CrowdFunding 27 An individual who takes part in crowdfunding initiatives tends to reveal several distinct traits: Innovative Orientation : which stimulates the desire to try new modes of interacting with firms and other consumers; or Social Identification : with the content, cause or project selected for funding, which sparks the desire to be a part of the initiative; or Monetary Exploitation : which motivates the individual to participate by expecting a payoff.

Performance Management:

Performance Management 28 Performance Management is also known as a process by which organizations align their resources, systems and employees to strategic objectives and priorities. This is used most often in the workplace, can apply wherever people interact — schools, churches, community meetings, sports teams, health setting, governmental agencies, social events, and even political settings - anywhere in the world people interact with their environments to produce desired effects. Armstrong and Baron (1998) defined it as a “strategic and integrated approach to increase the effectiveness of [organizations] by improving the performance of the people who work in them and by developing the capabilities of teams and individual contributors.”

Performance Management:

Performance Management 29 It may be possible to get all employees to reconcile personal goals with organizational goals and increase productivity and profitability of an organization using this process. It can be applied by organizations or a single department or section inside an organization, as well as an individual person. The performance process is appropriately named the self-propelled performance process (SPPP). First, a commitment analysis must be done where a job mission statement is drawn up for each job. Following the commitment analysis is the work analysis of a particular job in terms of the reporting structure and job description. If a job description is not available, then a systems analysis can be done to draw up a job description. The aim with this analysis is to determine the continuous critical objectives and performance standards for each job.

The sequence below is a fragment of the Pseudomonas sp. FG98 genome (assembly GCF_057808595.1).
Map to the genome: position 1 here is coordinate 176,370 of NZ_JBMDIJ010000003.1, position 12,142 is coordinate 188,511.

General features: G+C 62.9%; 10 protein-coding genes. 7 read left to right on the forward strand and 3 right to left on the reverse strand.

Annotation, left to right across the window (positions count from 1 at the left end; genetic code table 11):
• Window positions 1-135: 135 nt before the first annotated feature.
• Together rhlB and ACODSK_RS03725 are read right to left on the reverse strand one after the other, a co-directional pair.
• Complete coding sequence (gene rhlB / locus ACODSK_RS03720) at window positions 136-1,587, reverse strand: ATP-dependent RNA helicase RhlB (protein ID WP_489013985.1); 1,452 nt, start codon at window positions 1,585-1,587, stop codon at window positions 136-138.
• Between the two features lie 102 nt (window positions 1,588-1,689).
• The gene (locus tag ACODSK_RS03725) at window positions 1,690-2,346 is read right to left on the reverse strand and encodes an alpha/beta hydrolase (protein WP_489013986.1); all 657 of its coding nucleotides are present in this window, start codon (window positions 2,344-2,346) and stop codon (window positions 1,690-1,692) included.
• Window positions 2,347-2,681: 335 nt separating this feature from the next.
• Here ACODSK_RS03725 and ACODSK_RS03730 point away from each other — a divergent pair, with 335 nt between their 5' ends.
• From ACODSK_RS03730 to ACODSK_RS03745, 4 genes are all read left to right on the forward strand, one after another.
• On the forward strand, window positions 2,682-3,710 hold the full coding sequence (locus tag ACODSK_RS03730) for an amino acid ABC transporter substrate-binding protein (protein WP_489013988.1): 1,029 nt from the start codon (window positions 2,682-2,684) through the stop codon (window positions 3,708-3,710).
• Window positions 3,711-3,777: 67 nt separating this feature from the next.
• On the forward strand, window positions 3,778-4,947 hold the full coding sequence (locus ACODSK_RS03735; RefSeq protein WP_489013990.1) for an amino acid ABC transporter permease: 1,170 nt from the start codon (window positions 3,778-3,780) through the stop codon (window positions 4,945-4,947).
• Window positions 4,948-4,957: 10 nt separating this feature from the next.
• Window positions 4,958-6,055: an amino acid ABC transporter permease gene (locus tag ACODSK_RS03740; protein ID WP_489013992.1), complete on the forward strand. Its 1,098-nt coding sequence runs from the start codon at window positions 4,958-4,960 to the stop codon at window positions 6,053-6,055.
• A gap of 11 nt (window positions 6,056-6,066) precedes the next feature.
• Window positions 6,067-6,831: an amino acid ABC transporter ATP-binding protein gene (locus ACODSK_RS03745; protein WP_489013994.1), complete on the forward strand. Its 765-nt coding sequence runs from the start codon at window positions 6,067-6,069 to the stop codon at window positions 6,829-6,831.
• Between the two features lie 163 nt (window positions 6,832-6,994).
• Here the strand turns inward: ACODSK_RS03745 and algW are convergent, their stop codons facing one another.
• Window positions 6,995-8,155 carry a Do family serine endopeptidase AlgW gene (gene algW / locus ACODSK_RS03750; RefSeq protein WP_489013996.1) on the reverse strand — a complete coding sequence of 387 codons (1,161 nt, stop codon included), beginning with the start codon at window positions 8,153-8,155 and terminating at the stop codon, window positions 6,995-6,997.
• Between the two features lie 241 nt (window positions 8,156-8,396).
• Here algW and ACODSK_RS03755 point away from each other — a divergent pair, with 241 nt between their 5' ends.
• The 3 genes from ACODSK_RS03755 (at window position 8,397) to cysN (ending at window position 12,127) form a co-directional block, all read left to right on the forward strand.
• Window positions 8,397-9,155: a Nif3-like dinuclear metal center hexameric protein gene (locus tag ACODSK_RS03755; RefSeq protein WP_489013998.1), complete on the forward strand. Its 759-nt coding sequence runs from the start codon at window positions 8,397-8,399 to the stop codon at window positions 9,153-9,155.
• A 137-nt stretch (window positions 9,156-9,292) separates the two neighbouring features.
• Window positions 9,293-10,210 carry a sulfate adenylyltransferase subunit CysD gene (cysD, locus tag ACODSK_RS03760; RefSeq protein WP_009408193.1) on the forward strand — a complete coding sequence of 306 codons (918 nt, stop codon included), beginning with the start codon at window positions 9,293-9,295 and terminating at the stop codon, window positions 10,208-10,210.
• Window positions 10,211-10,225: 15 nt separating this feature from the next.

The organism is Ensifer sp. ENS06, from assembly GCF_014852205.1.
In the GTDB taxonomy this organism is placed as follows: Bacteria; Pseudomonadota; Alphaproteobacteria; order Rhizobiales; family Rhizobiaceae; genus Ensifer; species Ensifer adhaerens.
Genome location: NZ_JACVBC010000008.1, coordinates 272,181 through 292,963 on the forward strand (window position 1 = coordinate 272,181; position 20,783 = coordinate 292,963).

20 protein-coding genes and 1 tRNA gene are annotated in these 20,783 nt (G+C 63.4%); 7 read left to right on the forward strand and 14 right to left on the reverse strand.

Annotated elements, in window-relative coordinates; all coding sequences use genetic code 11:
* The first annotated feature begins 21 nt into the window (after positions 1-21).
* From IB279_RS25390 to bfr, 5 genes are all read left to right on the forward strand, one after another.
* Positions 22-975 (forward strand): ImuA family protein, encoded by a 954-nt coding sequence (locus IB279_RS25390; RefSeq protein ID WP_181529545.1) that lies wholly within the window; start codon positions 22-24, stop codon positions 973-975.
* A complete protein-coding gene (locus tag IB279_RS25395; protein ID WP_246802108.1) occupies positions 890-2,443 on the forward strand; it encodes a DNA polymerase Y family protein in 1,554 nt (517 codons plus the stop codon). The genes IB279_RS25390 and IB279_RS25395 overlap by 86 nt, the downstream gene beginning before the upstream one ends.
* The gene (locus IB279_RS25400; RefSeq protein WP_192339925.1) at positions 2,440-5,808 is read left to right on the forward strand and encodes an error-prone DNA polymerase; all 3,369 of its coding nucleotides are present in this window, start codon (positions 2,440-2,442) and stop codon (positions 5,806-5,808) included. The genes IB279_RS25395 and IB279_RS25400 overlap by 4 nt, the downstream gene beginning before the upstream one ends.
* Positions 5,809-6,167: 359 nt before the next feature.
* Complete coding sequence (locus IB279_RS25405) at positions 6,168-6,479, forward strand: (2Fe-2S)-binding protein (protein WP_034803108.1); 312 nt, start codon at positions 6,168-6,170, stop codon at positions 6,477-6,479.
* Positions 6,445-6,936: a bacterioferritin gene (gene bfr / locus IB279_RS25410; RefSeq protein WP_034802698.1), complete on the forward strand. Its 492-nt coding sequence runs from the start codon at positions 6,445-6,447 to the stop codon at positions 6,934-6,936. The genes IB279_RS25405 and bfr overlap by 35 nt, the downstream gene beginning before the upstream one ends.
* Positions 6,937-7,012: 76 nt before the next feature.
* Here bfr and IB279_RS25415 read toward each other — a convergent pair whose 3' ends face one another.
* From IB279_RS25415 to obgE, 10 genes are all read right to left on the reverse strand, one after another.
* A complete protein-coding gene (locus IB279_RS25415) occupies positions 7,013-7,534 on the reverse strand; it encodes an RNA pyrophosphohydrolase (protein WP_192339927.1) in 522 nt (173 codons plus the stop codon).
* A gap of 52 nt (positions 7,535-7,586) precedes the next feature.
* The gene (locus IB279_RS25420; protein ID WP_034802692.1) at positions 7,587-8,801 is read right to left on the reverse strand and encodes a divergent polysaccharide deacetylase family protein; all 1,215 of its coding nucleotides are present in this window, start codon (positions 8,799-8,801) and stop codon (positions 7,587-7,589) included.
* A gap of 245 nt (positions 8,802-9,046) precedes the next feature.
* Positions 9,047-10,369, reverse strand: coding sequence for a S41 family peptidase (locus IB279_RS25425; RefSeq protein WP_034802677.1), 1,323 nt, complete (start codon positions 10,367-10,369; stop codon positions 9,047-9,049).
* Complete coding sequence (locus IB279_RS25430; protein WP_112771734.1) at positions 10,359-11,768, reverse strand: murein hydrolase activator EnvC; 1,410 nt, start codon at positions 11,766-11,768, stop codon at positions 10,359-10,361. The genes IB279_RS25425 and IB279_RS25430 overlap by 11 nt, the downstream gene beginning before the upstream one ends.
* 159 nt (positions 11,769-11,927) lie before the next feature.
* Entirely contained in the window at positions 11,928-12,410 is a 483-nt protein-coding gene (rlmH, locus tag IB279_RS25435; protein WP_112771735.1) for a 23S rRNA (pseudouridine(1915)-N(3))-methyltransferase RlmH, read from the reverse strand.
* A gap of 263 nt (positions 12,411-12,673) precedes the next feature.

Performance Management:

Performance Management 30 Managing employee or system performance and aligning their objectives facilitates the effective delivery of strategic and operational goals. In the public sector, the effects of performance management systems have differed from positive to negative, suggesting that differences in the characteristics of performance management systems and the contexts into which they are implemented play an important role to the success or failure of performance management.

Performance Management:

Performance Management 31 Benefits may include: Grow in Productivity Reduce Operational Costs Aligns the organization with Specific Goals & Objectives Decreases the time it takes to create strategic or operational changes Motivated workforce Optimizes incentive plans to specific goals for over achievement Improves staff & stakeholder engagement since everyone understands how they are directly contributing to organizational goals Create transparency in achievement of goals Professional development programs better aligned directly to achieving Organizational goals Improved management control Flexibility and responsiveness to management needs Helps audit / comply with legislative requirements and Compliance Simplifies communication of strategic goals scenario planning Provides well documented and communicated process documentation